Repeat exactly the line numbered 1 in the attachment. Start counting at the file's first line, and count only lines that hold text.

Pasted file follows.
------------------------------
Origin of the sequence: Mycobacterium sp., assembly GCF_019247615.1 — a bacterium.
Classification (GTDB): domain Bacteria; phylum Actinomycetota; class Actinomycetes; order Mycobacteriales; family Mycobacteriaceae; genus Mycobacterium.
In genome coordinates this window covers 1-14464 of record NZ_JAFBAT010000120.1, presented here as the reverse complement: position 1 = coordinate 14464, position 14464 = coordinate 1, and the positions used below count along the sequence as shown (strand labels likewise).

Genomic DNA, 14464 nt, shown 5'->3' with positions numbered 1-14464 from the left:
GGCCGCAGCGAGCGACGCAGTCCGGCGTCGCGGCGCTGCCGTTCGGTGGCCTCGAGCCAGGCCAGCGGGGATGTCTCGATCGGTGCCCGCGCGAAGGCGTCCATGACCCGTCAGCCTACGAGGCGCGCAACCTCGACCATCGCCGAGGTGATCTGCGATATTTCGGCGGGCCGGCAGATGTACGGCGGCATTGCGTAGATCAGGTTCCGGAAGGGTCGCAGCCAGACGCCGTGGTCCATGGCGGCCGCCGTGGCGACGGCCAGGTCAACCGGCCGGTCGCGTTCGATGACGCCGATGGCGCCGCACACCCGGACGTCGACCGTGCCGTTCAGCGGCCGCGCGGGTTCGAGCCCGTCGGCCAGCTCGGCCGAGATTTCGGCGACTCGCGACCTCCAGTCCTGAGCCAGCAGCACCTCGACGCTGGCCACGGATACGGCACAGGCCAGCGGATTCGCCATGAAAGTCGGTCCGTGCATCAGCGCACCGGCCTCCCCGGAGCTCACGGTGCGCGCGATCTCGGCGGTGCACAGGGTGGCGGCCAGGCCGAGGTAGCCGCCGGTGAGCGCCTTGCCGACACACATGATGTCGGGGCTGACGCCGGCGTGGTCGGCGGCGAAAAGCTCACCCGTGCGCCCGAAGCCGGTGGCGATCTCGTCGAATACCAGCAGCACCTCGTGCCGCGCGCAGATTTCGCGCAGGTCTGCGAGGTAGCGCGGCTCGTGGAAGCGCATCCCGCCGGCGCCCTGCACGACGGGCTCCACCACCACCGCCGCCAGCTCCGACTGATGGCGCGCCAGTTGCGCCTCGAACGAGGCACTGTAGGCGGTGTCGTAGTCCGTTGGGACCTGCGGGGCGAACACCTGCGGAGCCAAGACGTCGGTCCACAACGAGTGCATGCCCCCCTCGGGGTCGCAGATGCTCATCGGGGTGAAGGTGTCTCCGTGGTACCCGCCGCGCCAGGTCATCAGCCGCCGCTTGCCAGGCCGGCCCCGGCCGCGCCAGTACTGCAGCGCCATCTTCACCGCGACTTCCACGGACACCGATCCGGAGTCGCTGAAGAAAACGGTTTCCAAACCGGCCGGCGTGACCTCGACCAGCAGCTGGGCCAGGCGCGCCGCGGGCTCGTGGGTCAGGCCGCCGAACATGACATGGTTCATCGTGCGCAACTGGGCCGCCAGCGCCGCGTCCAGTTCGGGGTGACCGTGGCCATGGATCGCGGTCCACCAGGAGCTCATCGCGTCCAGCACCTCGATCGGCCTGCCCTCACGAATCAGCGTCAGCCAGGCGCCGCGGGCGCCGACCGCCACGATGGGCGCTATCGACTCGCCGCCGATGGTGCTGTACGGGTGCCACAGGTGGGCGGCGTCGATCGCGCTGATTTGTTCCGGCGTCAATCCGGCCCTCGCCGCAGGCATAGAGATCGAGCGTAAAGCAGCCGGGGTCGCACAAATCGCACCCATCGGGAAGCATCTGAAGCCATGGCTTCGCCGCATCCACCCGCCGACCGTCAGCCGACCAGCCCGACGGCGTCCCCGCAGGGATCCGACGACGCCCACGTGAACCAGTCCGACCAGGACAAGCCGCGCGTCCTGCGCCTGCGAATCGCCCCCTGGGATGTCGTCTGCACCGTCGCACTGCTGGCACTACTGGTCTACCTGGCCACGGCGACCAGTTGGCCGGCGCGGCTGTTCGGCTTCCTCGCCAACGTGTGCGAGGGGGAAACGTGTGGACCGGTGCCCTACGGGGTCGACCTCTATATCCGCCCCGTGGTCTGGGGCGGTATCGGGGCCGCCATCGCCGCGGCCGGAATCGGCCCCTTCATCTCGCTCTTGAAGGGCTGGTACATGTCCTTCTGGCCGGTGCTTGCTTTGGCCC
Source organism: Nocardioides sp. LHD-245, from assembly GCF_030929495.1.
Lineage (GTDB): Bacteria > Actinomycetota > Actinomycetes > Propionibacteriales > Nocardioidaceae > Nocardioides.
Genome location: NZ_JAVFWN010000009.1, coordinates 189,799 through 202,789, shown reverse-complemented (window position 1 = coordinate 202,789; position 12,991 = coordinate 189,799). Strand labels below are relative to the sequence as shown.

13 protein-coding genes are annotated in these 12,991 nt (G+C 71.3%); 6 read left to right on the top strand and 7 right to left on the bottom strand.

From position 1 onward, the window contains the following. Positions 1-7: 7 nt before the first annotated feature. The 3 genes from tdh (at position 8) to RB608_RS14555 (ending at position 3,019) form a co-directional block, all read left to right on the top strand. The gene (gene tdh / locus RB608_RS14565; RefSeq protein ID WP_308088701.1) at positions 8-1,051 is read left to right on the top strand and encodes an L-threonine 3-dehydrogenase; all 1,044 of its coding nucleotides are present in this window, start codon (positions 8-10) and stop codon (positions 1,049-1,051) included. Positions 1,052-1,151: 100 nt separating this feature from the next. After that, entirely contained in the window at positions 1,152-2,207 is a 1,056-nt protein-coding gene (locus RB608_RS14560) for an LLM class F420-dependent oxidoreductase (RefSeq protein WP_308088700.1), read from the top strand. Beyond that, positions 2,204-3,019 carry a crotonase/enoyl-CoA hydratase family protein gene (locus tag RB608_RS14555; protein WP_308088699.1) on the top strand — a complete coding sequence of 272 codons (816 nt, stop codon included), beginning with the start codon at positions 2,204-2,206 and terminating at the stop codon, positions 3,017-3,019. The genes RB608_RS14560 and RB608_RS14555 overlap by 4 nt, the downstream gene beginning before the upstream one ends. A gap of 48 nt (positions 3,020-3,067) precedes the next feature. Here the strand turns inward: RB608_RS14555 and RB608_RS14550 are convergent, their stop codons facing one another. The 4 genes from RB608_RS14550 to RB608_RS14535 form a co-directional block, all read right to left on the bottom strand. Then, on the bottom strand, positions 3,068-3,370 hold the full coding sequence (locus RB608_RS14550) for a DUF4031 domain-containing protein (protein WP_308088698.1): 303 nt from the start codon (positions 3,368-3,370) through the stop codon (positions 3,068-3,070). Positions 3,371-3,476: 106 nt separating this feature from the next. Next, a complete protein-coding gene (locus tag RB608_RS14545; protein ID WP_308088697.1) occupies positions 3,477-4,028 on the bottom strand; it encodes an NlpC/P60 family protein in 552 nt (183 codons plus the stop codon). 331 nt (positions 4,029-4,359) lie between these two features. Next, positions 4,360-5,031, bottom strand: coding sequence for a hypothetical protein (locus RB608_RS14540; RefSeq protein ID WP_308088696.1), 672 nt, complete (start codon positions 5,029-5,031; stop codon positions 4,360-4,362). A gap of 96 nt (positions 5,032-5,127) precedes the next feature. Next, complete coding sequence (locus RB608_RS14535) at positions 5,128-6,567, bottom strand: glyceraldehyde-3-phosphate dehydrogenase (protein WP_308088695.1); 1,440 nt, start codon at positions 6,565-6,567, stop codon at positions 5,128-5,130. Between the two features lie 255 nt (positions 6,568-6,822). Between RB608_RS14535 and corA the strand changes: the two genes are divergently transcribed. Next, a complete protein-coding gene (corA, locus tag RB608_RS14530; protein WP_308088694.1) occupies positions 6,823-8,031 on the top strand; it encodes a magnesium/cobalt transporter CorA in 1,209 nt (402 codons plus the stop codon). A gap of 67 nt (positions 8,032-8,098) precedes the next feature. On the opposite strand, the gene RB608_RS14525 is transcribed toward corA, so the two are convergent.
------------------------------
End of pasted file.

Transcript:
Origin of the sequence: Mycobacterium sp., assembly GCF_019247615.1 — a bacterium.